The whole thing was of course glued, sanded, painted, etc. You can get all of the instructions and details over at my instructable which I have published on this very thing:
'Twas the year 2014 when a friend of mine asked me to make her something similar to the Sonic Screwdriver Wand made by expert wandmaker Maranda Li aka Praeclarus Wands. The result of that inquiry was my own take on this, which I have documented in its own instructable (https://www.instructables.com/id/Sonic-Screwdriver-Wand-Doctor-Who-meets-Harry-Pott/). I even made a nice Tardis / Ollivander hybrid box for it to be kept in and again, made an instructable for that (https://www.instructables.com/id/TARDIS-inspired-Fitted-Wand-Box/). Going further out of my way I designed a huge, A1 blueprint-like poster for the wand which you can grab for free and print for non-commercial purposes if you feel like it (https://www.flickr.com/photos/cabbitcastle/14480701121/in/album-72157644897470907/, or on instructables). Print it, slap it onto your wall, make your own T-Shirt with it, as long as you don't make any money off it and maybe, just maybe send me a picture of it I'm cool with it.
It was supposed to be a one-off project, yet time and time again I had been asked if there was a possibility to make another one. It seems access to woodworking lathes is rather limited, which in hindsight should come as no surprise. I mean if you don't have a lathe yourself, how do you even find someone who does? Plus, using one isn't that straightforward either. Until recently one determined lass managed to bribe, I mean convince me to bring this project back to life. The catch this time is now that I have my very own 3D printer I'll be allowed to make the whole thing 3D printable, though mixed media or complete wood reconstruction is, of course, still possible for anyone who wants to do so. I think that access to 3D printers or 3D printing services ought to be far better than the woodworking lathe supply, so I might actually lay this to rest for good this time.
Generally speaking, when recreating a prop or using it as an inspiration, getting as much high-quality reference material on it as possible is a tremendous help. As I am mostly copying myself / the previous iteration of this project and as I am a data hoarder I still have all the necessary material safely stored on a hard drive. Additionally I have procured some rather decent pictures from a production-used Sonic Screwdriver from Doctor Who episode “The Day of the Doctor” thanks to a tbt Props sale as well as from a high-quality replica by The Celestial Toystore.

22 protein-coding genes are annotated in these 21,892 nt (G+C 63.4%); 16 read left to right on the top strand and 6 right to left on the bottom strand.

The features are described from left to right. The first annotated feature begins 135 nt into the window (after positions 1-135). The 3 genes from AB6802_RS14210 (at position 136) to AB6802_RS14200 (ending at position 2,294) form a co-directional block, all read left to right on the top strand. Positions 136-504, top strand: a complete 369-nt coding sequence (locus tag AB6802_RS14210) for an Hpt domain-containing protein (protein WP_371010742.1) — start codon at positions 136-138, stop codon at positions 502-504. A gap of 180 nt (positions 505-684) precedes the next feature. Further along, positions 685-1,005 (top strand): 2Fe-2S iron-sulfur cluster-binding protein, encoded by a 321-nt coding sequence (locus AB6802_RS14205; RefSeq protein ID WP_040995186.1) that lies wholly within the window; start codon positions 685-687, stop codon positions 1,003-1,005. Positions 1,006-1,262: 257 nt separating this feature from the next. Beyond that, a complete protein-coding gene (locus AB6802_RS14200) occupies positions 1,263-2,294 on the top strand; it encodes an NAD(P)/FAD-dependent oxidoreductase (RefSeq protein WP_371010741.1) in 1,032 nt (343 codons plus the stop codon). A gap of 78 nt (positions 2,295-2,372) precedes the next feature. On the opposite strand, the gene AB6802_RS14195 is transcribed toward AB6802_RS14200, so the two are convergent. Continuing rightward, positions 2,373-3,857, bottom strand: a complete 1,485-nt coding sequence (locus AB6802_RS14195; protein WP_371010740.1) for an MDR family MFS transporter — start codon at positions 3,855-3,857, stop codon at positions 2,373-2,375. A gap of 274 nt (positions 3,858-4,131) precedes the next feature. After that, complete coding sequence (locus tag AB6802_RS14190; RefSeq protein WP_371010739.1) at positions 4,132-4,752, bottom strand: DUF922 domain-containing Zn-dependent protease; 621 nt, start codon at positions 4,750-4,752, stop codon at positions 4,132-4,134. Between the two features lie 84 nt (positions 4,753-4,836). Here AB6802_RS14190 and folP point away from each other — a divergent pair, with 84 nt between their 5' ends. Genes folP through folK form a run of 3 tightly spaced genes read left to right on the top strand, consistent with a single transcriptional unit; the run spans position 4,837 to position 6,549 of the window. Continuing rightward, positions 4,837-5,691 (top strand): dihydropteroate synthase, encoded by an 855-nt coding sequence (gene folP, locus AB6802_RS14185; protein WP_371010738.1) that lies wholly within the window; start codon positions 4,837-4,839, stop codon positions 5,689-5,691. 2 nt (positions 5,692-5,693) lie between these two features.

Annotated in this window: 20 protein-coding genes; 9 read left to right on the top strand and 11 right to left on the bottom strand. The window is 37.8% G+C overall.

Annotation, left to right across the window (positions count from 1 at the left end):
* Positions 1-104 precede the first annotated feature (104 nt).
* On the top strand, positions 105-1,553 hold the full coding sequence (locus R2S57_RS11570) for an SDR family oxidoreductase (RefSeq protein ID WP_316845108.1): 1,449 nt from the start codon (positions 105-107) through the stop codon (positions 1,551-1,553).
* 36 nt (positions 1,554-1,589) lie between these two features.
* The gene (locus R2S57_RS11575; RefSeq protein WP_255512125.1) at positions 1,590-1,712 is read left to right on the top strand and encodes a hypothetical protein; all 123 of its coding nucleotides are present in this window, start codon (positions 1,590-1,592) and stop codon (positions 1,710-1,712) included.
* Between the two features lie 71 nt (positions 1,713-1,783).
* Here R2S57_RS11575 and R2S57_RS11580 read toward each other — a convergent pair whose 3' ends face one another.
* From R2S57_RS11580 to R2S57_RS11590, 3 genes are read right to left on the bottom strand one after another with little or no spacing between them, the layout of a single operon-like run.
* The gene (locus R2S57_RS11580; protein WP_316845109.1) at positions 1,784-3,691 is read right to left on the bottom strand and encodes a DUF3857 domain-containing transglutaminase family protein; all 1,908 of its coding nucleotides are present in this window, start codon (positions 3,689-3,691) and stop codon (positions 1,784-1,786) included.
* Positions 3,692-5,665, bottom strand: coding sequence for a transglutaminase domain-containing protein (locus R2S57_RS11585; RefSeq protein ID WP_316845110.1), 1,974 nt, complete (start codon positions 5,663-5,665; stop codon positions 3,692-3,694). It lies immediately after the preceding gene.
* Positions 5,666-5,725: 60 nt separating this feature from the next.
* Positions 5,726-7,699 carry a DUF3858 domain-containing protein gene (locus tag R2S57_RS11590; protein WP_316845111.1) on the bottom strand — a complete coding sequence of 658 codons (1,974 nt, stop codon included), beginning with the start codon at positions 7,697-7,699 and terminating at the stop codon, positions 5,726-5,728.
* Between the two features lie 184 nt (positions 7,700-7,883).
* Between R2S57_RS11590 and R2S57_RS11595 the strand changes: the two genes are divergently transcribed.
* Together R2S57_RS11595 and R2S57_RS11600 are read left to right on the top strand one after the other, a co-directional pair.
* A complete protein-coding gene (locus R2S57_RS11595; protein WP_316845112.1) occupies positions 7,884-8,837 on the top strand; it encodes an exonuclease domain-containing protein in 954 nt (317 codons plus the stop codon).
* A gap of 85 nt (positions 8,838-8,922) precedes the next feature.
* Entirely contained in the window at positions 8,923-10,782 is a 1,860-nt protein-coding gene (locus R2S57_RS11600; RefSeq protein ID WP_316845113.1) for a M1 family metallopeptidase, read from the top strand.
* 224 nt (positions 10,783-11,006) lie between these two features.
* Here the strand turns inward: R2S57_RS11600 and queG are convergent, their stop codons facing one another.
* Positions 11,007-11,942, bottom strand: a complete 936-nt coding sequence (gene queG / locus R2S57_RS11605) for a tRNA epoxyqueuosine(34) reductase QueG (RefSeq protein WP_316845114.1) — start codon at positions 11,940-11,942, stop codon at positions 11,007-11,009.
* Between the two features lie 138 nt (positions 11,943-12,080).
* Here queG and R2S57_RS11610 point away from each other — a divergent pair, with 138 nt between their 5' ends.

Now it was never the intention to make a perfect replica, so my design is still not that accurate in respect to the original prop. I actually know for a fact that there are mistakes. It is, however, more detailed than my previous version with most differences being in the details. The general design can be seen in the sketches I have attached as a PDF here.
I have taken steps to have the wand and grip part seperate (as was done previously) and joined by an 220mm long, 8mm diameter steel rod to give a higher weight to the Sonic Wand, making it feel higher-class than it actually is. As I realise not everyone will want to go down that route I have taken the liberty to design a couple different versions for various types of printing / manufacturing / joining.
Here is a list of the different designs whose STL files are denoted with the given prefix:
- A: One single, solid piece of the wand with grip
- B: Two solid pieces, wand and grip
- C: Four pieces, wand and grip, cut in half for easier printing
- D: Two solid pieces, wand and grip, but with a bore to allow for a 22cm, 8mm diameter rod to be used for connecting the pieces
- E: Four pieces, wand and grip cut in half for easier printing, all with a bore to allow for a 22cm, 8mm diameter rod to be used for connecting the pieces
- M: Moldmaking pieces. Slightly oversized gem / crystal with a 15mm long, 8mm diameter stem for sanding and moldmaking, as well as an endcap for testing the fit of the sanded gem
Note that the gem / crystal is always an extra piece and doesn't count here.
For the separated grip and wand part which uses a seperate rod you need a printer with at least an 18cm wide or high print volume, depending on how you want to print it. Other combinations of the parts are larger. Of course these measurements are for 100% scale.
Generally to minimize cleanup as much as possible I print with 0.1mm layer height, which is important as I am printing with PLA and there's few convenient ways of finishing prints (such as acetone vapor smoothing for ABS). To have a bit of material for sanding while maintaining part stability I typically go for 5 shells (and top / bottom layers). In this case as some of the walls may be a bit thin I went for an infill of 30%.
For the Sonic Screwdriver / Grip part and the moldmaking gem / crystal I have additionally enabled supports and a 5mm brim. The supports are of course for overhanging structures which are hard to avoid and the brim is due to the split Sonic Screwdriver being fairly large and flat. The brim tends to keep parts from lifting up from the print bed.
Most other parts should not necessarily require the usage of supports or a brim. In all cases it won't use much filament at all, so it should be fine.